Binding Lalava: Unravelling the Functionality of Pattern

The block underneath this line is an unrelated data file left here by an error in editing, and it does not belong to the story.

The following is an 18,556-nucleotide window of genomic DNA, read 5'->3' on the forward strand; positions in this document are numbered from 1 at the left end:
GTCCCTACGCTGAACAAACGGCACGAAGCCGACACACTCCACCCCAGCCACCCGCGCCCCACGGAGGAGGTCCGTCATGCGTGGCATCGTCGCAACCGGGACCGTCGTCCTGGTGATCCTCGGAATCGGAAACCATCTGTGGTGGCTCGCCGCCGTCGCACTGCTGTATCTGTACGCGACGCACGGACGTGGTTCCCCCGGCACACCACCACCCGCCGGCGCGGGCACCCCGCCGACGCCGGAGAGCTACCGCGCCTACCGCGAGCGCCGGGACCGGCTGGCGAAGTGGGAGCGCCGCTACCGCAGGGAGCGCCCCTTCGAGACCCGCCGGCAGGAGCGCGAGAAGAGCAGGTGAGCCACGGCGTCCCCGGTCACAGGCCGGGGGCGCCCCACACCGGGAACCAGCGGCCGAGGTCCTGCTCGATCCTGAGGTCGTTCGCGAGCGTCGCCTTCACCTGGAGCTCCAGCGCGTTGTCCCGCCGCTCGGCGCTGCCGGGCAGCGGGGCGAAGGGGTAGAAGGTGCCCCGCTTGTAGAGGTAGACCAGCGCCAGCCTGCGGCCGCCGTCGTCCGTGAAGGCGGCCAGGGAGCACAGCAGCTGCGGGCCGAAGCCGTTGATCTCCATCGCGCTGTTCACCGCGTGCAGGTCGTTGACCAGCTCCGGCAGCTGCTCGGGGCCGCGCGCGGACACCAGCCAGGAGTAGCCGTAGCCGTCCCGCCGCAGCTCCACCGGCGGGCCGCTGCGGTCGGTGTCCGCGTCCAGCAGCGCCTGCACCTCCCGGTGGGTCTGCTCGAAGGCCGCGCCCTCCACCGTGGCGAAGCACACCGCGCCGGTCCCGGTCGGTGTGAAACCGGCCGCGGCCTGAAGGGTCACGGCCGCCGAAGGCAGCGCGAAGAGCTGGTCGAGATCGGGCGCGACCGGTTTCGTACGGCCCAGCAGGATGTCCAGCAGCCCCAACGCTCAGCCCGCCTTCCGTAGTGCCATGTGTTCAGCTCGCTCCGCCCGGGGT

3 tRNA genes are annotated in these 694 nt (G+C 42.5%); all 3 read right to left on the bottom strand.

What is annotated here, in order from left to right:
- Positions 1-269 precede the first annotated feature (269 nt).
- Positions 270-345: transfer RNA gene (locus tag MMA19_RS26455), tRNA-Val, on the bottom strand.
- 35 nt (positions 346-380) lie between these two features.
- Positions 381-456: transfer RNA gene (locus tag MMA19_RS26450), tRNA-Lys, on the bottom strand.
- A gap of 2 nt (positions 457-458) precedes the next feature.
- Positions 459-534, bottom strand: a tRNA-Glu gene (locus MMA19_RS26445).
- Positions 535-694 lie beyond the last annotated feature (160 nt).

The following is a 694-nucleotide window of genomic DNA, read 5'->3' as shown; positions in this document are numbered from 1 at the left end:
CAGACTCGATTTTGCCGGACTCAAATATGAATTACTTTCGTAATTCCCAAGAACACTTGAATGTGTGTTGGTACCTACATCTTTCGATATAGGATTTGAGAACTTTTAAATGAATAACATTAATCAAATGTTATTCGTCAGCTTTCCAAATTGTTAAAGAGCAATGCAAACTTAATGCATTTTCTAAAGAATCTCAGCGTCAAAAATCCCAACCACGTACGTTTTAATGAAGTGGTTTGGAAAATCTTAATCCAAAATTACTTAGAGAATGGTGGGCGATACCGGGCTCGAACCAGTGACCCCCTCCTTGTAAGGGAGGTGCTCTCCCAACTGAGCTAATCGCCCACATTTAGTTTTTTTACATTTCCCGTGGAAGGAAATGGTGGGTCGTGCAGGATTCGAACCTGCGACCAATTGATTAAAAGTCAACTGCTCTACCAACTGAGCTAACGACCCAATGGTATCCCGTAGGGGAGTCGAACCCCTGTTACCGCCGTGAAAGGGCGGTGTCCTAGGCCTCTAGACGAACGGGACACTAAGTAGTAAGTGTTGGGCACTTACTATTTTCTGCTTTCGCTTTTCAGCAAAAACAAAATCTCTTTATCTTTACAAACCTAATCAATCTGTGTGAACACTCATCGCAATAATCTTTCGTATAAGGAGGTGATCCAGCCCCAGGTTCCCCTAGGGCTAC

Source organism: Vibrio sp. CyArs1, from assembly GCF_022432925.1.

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Lalava is a form of Tongan construction that consists of lashing two lines of kafa (sennit), a braided rope made from the inner fibres of the coconut husks; the lines intersect one another repeatedly, circling up and down to form geometric patterns as it binds and connects two or more beings and objects. In contemporary contexts, lalava is considered more as an art form rather than a method developed by ancient Tongans and Oceanians to bind large structures such as the fale (house) and vaka (canoe). While it is evident that lalava is used as a decorative element expressing ancient Tongan narratives and metaphors, this research project, investigates the functionality of lalava to consider how it contributes to maintaining structural stability.